Nine Months (2005)
It’s a bold claim indeed, but “Nine Months” might be the most offensive pregnancy movie ever – to both moms and dads. (Is it a coincidence that Hugh Grant got busted with a hooker while promoting this shameful stinker? Something to think about.) First of all, when Grant’s “Sam” finds out his girlfriend of 5 years, Julianne Moore (“Rebecca”), is preggers, he reacts so insensitively that it’s impossible not to spend the next hour and a half wondering why in the hell any woman would stay with such a pathetic man child (she does end up leaving him for a brief period of time, but still). This is a guy who takes his Peter Pan complex to insanely unlikable extremes: Pitching a fit about getting rid of his sports car (which can’t accommodate a car seat), fantasizing that Rebecca will turn into a boyfriend-devouring praying mantis. Oh, and did I mention that after 5 years, he didn’t even know for certain whether or not Rebecca was on birth control?! Unfortunately, Rebecca is equally – alarmingly – clueless. When a long overdue make-out session gets thwarted because she feels the baby kick for the first time, Rebecca starts to fret about pregnant sex in general: “What if the baby can see your penis, coming toward it, that could scare the hell out of a baby…or what if your penis hit it in the head, it could cause brain damage.” Or maybe Rebecca is the one with brain damage? I simply can’t think of any other explanation for why a grown woman would have such a limited understanding of her own anatomy. But hey, everything turns out okay in the end, because Sam finds out he’s having a son, which inspires him to man up and read some baby books (“Knocked Up” borrows this device as proof of Ben taking Alison’s pregnancy seriously), and yay, here comes Robin Williams as the bumbling Russian veterinarian-turned-obstetrician! It boils down to this: When Tom Arnold is the most sympathetic character in a pregnancy movie, you’re in trouble.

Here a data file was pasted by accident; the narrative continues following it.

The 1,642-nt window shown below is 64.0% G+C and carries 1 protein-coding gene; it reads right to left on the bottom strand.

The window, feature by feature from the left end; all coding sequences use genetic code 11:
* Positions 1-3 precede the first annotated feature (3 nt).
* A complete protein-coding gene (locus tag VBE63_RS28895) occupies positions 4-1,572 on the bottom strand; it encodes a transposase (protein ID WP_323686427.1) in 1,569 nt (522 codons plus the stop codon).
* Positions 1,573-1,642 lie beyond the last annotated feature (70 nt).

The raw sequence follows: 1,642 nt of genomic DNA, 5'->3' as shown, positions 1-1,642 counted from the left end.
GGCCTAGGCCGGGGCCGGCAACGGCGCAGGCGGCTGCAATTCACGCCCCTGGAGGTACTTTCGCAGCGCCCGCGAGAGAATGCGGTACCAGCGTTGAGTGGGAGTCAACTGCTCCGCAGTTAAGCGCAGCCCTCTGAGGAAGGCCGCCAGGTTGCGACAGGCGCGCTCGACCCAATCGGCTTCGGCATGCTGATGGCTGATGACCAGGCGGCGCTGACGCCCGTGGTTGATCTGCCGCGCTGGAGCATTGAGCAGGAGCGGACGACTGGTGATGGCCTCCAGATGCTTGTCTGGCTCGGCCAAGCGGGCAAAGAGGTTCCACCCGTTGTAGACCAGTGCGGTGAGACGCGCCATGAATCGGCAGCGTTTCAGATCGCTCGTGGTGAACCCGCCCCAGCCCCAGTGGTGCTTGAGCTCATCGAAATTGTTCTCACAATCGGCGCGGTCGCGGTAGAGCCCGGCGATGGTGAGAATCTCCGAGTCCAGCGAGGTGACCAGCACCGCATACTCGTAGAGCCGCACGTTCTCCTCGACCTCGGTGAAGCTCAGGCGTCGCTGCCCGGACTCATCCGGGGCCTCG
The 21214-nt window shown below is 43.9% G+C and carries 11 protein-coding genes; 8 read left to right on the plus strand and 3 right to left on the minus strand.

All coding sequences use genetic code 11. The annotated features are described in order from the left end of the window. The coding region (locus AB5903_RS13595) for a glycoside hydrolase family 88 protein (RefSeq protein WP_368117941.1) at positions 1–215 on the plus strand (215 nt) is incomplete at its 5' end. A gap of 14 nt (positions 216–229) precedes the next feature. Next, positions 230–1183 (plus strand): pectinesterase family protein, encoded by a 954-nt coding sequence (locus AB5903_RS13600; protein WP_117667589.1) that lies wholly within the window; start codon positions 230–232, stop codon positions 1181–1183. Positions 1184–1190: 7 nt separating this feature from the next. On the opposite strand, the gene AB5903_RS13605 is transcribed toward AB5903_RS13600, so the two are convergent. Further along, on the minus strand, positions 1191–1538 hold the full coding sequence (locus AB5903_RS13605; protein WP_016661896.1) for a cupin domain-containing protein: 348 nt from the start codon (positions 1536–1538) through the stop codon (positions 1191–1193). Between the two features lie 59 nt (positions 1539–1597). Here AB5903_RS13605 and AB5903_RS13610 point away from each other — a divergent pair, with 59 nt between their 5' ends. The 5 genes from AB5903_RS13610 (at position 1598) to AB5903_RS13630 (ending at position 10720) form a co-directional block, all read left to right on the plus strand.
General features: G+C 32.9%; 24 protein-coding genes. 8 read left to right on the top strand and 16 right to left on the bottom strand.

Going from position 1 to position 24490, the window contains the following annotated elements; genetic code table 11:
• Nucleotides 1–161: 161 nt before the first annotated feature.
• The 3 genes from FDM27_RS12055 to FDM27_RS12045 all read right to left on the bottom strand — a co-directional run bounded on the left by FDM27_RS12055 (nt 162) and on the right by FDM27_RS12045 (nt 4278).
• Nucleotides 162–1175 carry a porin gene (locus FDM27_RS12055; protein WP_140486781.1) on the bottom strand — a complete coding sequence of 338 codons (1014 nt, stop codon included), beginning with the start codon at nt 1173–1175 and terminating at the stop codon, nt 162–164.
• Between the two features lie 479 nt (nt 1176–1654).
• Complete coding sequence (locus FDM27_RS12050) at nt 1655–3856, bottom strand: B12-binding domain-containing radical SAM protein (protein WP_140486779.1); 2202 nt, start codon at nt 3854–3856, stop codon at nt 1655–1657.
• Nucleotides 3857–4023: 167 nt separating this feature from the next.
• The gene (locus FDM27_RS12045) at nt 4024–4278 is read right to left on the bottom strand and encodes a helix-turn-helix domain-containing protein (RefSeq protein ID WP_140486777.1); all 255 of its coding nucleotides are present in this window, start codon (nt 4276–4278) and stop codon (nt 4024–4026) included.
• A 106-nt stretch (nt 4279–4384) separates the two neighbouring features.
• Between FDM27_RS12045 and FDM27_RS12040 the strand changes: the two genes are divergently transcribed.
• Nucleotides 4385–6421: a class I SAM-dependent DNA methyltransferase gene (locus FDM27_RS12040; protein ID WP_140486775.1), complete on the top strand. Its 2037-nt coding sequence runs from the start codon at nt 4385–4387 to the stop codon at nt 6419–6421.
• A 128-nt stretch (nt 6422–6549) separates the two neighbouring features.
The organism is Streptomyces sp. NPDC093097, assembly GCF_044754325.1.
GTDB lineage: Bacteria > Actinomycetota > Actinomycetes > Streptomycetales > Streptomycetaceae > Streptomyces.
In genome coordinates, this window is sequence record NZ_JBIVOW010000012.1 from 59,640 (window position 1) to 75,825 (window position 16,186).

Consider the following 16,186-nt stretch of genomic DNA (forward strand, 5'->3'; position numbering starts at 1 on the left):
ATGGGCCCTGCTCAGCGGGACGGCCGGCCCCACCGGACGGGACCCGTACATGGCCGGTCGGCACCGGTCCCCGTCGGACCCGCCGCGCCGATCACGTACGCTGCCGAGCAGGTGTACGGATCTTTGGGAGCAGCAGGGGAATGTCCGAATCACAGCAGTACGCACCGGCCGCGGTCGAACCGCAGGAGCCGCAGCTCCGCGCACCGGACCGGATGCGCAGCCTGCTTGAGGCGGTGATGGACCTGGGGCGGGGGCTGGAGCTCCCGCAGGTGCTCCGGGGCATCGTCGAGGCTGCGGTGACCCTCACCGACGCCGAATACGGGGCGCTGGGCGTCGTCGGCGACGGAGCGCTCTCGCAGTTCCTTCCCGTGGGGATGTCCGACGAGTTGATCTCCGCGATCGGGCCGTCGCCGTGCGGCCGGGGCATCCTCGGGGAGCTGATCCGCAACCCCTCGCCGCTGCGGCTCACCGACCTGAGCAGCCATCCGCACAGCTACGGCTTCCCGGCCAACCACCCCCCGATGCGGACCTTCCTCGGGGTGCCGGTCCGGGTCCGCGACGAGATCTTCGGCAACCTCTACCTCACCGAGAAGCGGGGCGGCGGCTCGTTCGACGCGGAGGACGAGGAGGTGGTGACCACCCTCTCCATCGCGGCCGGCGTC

Baby Mama (2008)
Like “Knocked Up,” this movie at least has some truly funny moments – though, the first time I saw it, I was too turned off by the “all poor people are Tastykake-scarfing morons too stupid to figure out how to open a baby-proofed toilet seat” gimmick to notice the amusing bits. The second time around, I was able to appreciate Tina Fey and Amy Poehler’s chemistry – but still couldn’t help rolling my eyes in between laughs. Sure, in the beginning of the movie Fey’s “Kate” is supposed to be suffering from serious baby lust – I get it. But would any self-respecting woman go around sniffing the heads of strangers’ babies in elevators or imagine that the boardroom of adults she’s addressing is really an audience of diaper-clad infants? Then there’s the issue of Poehler’s “Angie” not knowing about her pregnancy until she’s 18 weeks along (well, she’s pretending to be pregnant and Kate thinks she’s pregnant, but still). No symptoms for 18 weeks?! What about the multiple blood and urine tests she would have gone through by that point in her pregnancy? True, the plot wouldn’t have worked without taking some artistic license to the standard prenatal care experience, but come on!